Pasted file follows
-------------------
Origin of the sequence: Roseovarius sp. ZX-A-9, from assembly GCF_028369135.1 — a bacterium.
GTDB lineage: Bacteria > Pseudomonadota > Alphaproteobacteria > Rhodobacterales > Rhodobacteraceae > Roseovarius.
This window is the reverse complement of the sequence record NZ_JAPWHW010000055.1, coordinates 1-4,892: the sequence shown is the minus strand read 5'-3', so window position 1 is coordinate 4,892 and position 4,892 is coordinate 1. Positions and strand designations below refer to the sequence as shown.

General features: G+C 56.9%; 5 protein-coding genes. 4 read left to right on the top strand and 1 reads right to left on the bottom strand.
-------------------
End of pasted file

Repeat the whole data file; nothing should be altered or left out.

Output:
Origin of the sequence: Roseovarius sp. ZX-A-9, from assembly GCF_028369135.1 — a bacterium.
GTDB lineage: Bacteria > Pseudomonadota > Alphaproteobacteria > Rhodobacterales > Rhodobacteraceae > Roseovarius.
This window is the reverse complement of the sequence record NZ_JAPWHW010000055.1, coordinates 1-4,892: the sequence shown is the minus strand read 5'-3', so window position 1 is coordinate 4,892 and position 4,892 is coordinate 1. Positions and strand designations below refer to the sequence as shown.

General features: G+C 56.9%; 5 protein-coding genes. 4 read left to right on the top strand and 1 reads right to left on the bottom strand.